Do you remember the first automatic telephone answering machines that used magnetic recording tape? They hit the market when? Sometime in the 1980's, right?
"This is also why, for example, AT&T never invented the Internet, even though it clearly had the chance."Bell Labs and Centralized Innovation by Tim Wu, from Communications of the ACM May 2011
What if I told you that AT&T had an operational prototype up and running and being used by an employee back in 1935?
You did not know that, did you? Here's why...
"AT&T firmly believed magnetic tape and the telephone were fundamentally incompatible technologies. The widespread usage of magnetic recording technology, AT&T believed, would lead Americans to abandon the telephone."Here's the "AT&T never invented the Internet" quote in a wider context:
Centralized systems of innovation are excellent for certain types of research. Yet they also have, as it were, one fatal flaw, one that we can see clearly in the story of AT&T and its Bell Labs. Yes, Bell Labs was great. But at the same time, Bell Labs was never a place that could originate technologies that could, by the remotest possibility, threaten the Bell system itself. The truly disruptive technologies—those that might even cast a shadow of uncertainty over the business model—were out of the question.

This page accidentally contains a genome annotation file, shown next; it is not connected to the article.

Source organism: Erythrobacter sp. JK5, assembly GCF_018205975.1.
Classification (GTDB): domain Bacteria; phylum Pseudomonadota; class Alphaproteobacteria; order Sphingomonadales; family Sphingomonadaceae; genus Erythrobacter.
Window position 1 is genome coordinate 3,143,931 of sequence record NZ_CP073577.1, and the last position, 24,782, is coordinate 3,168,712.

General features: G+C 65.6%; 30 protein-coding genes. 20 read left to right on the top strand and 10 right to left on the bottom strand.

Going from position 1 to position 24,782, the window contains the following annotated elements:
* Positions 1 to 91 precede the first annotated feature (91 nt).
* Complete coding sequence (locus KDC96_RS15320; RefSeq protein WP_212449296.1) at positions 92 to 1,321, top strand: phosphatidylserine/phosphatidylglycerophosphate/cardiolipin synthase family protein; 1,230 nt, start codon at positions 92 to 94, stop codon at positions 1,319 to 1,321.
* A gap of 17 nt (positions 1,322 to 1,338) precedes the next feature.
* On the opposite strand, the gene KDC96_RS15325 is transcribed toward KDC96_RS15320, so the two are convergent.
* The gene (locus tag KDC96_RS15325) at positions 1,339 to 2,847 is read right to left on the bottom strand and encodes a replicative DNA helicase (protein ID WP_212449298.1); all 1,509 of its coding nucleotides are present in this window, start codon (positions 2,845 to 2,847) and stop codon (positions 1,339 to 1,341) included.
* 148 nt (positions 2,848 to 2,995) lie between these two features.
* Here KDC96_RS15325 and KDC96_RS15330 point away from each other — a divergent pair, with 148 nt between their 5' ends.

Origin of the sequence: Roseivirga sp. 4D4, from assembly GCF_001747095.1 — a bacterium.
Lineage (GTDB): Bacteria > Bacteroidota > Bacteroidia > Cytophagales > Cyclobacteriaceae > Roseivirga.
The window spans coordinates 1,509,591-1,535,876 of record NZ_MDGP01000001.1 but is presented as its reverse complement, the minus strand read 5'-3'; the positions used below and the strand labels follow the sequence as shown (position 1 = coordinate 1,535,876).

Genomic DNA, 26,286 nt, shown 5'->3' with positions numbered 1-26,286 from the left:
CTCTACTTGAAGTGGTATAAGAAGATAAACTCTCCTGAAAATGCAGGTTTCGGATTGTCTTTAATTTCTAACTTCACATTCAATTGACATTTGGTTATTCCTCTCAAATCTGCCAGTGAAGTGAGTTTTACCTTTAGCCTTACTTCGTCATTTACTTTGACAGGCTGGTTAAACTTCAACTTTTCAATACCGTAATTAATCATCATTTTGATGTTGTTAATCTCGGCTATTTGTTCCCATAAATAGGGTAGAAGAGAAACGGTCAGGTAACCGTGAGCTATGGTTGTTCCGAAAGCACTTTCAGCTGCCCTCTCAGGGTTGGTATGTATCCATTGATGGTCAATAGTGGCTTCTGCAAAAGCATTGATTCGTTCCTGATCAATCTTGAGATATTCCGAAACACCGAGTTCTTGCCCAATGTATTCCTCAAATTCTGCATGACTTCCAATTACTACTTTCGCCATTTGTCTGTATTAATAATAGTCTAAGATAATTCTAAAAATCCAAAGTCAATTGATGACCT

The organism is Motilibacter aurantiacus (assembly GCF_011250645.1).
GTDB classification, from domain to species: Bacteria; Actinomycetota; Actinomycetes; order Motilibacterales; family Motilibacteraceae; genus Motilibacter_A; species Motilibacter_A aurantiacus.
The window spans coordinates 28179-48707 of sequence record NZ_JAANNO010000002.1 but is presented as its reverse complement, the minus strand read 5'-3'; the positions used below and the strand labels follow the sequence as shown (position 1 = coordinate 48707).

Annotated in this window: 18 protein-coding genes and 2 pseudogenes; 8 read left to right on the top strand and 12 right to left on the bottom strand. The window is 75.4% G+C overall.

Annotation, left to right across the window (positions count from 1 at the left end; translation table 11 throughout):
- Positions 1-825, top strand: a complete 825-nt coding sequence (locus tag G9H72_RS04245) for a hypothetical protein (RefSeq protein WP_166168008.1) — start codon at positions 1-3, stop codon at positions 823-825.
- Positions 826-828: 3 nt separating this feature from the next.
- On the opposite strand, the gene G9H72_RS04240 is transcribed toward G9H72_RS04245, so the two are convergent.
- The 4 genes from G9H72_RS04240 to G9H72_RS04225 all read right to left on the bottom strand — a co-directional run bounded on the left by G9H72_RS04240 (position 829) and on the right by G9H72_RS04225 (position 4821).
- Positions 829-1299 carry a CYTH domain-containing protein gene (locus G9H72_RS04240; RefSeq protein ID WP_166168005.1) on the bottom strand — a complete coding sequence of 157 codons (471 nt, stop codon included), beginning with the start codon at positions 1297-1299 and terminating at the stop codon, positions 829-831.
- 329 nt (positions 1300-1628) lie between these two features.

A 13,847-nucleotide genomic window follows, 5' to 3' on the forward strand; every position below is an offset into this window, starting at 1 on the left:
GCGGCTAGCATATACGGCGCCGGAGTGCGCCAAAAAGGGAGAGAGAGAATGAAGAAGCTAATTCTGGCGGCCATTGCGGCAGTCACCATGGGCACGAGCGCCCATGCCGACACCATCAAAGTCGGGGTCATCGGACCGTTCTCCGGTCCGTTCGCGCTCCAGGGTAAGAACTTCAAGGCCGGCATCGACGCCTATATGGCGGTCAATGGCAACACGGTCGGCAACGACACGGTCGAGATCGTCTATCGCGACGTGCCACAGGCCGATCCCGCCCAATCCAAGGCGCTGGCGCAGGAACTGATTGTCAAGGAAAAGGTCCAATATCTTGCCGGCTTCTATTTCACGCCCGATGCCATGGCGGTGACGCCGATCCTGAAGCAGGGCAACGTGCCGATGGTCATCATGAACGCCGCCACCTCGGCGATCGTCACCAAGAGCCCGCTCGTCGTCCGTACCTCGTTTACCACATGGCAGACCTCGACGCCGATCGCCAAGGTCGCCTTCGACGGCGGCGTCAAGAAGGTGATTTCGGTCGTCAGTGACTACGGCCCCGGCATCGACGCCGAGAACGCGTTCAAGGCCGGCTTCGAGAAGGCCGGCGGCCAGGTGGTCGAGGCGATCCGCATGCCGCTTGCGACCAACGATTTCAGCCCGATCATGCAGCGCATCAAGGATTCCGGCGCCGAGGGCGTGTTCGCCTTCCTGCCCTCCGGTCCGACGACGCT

This is also why, for example, AT&T never invented the Internet, even though it clearly had the chance. In the 1960s, men like scientist Paul Baran spent years trying to convince AT&T that packet-switching technologies were a step forward that would improve the network, but AT&T regarded the idea as preposterous. "Their attitude," Baran said in a later interview "was that they knew everything and nobody outside the Bell System knew anything. So here some idiot comes along and talks about something being very simple, who obviously doesn't know how the system works."
Next week: Hagoogle